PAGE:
12. jflare says:

    Well, you never know, really, do you? Francis has shown us that he’s quite willing to..ignore the usual approach to getting things done when he deems doing so worth the trouble. ..And we still have a few months left this calendar year; a few weeks left this liturgical year.
    We can always hope….

  13. jflare says:

    BTW, what TV series did this clip come from? [I, Claudius.]

  14. TNCath says:

    I’m all for re-evaluating the critieria for bestowing ecclesiastical honors to priests as Monsignori; however, I am not for getting rid of the practice altogether. The bestowing of the title “Monsignor,” while personally honoring a priest for his outstanding service to the Church, is also a profound honor to the people and the diocese he serves. I hope the Holy Father considers this as well.

  15. The Masked Chicken says:

    “Meanwhile, we may need a Congregation for Putting Things on Top of Other Things as a place to promote cardinals and titular archbishops who have proven that they have already risen above their competency (and I don’t mean that term in the canonical sense).”

    Would that be an example of (St.) Peter’s Principle?

    The Chicken

  16. Imrahil says:

    Well well well,

    the Holy Father does seem to ado a lot of the things you instinctively feel to be wrong without being able to argument against them.

    And… the dear @Fr Jim said in a comment here once that if he had wanted to be told which car to drive, he had entered a religious order. Good point:

    it’s not a particularly new problem, but the Church seems to somewhat lose the very concept of the secular priest. Only, secular clergy has been and is what keeps the Church, as we know her, running. Religious clergy (and laity) has usually been recognized as the in itself higher vocation, it has served as a sign to remember the supernatural, by its sacrifice, by its obedient service and yes, also in running some parishes by contracts between dioceses and institutes; but the basso continuo of the Church as we know her has been provided by secular clergy. I say “the Church as we know her”; nothing of what I mean has any connection to the deposit of faith. But I am a patriot and, just like a 90+x% majority of all men that live on Earth, have a conservative heart; I do not want to see the Church’s tradition lightly changed, even if it is tradition in the non-theological sense. At the very least, we have to obey the Chestertonian fence principle; and in all obedience to our Holy Father, I doubt this is followed here. (If the rumour is true at all. The Holy Father did, after all, give a very sensible reasoning for his living in the Domus St. Marthae. The Apostolic Palace, he said, is not so lavish either, but he can no longer change himself and just prefers, or needs, to live among many men.)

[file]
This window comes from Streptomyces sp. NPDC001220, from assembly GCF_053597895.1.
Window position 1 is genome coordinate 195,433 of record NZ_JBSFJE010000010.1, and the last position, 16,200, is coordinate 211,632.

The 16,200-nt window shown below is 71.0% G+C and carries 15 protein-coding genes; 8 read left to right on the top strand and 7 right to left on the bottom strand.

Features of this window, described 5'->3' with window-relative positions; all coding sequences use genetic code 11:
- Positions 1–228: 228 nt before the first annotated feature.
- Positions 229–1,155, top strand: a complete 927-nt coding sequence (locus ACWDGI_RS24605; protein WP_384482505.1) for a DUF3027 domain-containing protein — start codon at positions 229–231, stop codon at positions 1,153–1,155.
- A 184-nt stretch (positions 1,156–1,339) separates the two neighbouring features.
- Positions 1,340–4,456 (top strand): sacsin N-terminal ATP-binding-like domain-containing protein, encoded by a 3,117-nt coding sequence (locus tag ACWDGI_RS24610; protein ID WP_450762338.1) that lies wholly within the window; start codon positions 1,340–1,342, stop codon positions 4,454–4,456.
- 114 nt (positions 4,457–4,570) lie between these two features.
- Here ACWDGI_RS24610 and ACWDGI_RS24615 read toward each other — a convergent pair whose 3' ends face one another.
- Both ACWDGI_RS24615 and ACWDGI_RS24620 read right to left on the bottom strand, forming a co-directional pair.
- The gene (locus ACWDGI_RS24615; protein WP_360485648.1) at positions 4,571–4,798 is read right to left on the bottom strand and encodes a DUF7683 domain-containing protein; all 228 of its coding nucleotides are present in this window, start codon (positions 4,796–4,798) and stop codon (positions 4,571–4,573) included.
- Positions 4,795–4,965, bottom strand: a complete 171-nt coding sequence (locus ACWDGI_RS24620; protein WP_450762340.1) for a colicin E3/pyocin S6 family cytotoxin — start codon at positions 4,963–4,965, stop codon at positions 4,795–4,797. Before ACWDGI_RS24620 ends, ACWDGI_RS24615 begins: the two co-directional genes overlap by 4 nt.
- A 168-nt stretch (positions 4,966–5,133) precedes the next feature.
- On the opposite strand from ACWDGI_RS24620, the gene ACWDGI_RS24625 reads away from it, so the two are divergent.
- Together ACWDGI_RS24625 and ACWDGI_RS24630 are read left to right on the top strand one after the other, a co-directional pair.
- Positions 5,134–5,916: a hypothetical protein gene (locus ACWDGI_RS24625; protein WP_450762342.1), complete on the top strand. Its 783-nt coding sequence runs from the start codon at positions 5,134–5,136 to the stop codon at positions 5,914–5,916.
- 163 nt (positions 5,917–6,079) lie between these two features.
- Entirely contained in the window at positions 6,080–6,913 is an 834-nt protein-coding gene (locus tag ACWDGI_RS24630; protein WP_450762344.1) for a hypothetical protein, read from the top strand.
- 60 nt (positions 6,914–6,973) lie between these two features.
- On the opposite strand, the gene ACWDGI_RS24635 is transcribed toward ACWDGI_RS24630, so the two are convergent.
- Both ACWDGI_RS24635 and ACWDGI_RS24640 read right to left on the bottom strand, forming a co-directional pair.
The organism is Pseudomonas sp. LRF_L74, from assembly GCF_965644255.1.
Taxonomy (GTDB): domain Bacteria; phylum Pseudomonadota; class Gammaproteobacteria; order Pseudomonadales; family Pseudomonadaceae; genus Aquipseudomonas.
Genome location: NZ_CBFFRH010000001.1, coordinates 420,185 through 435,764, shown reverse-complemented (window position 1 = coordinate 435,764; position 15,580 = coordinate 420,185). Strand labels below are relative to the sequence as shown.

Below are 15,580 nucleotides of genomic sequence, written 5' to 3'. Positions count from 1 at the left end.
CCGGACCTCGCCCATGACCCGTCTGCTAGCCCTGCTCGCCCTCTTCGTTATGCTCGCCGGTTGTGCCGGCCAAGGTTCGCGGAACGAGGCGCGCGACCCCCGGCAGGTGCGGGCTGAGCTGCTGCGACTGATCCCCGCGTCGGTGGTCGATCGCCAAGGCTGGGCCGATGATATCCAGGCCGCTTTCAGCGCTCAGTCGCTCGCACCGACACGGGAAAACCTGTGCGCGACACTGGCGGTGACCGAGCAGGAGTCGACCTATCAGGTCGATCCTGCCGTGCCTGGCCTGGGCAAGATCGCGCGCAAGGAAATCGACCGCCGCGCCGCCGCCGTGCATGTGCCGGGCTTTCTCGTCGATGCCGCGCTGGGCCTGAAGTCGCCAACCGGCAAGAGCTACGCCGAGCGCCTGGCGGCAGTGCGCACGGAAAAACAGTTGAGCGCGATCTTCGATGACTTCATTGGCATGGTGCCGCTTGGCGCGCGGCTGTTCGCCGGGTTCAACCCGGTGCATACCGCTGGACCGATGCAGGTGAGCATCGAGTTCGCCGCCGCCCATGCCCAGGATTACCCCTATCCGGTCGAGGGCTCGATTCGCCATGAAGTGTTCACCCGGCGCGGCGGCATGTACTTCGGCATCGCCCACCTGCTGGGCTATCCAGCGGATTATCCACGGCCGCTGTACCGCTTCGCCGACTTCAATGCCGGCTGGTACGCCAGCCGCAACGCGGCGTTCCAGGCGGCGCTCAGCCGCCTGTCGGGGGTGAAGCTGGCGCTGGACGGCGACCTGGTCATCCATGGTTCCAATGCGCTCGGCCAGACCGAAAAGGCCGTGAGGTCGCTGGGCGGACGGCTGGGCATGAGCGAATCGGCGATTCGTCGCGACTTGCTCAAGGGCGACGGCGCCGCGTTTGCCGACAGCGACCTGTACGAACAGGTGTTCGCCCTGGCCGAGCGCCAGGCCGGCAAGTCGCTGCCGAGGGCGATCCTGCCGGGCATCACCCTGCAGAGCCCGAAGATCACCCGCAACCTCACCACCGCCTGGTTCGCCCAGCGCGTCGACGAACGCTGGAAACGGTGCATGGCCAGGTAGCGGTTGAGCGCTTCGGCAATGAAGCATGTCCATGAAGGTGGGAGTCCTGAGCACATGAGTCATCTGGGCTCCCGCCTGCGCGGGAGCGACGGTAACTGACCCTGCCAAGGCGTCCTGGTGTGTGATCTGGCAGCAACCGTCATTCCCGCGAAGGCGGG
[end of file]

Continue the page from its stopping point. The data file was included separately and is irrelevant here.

Now the secular clergy is of course not easily to define. A priest does need enthousiasm in the sense of, to use the often used phrase in a more concrete sense, choosing God beyond everything else; he lives celibately; he serves the Church; he obeys his bishop; he has been given huge gifts by God and has to be grateful for it, and so on.

    But still… the secular priest never was meant to be a mendicant, or even a monk. The moral authorities are in unison in that, while a prospective priest must ask for ordination for the greater glory of God, other motives, if subordinated to that motive, are not detrimental. The historically usual position of the parish priest is among the few village notables, among the even fewer who have higher education, address as Reverend, safe salary, a housekeeper, and as habitation a large house now often having the rank of “protected memorial”.

    And of course, for a priest, honors also were among the things subjected – as in any Catholic – to the usual virtue of temperance, but not to utter renunciation. Now the concept of honors seems to have been rather forgotten in the democratic society, much to our loss as only the way of money remains for honoring then.

    Napoleon said: “I bet one cannot name to me one republic either old or new who did not award orders. And that is called trifle and frippery! Fine! But one leads men with such fripperies. I would not say so from a lectern, but one can say everything in a council of wise statesmen. I do not believe the French people loves freedom and equality. The French have not changed in the last years of the revolution. They have one passion: honor. This passion must be cherished and nurtured; orders must be awarded.”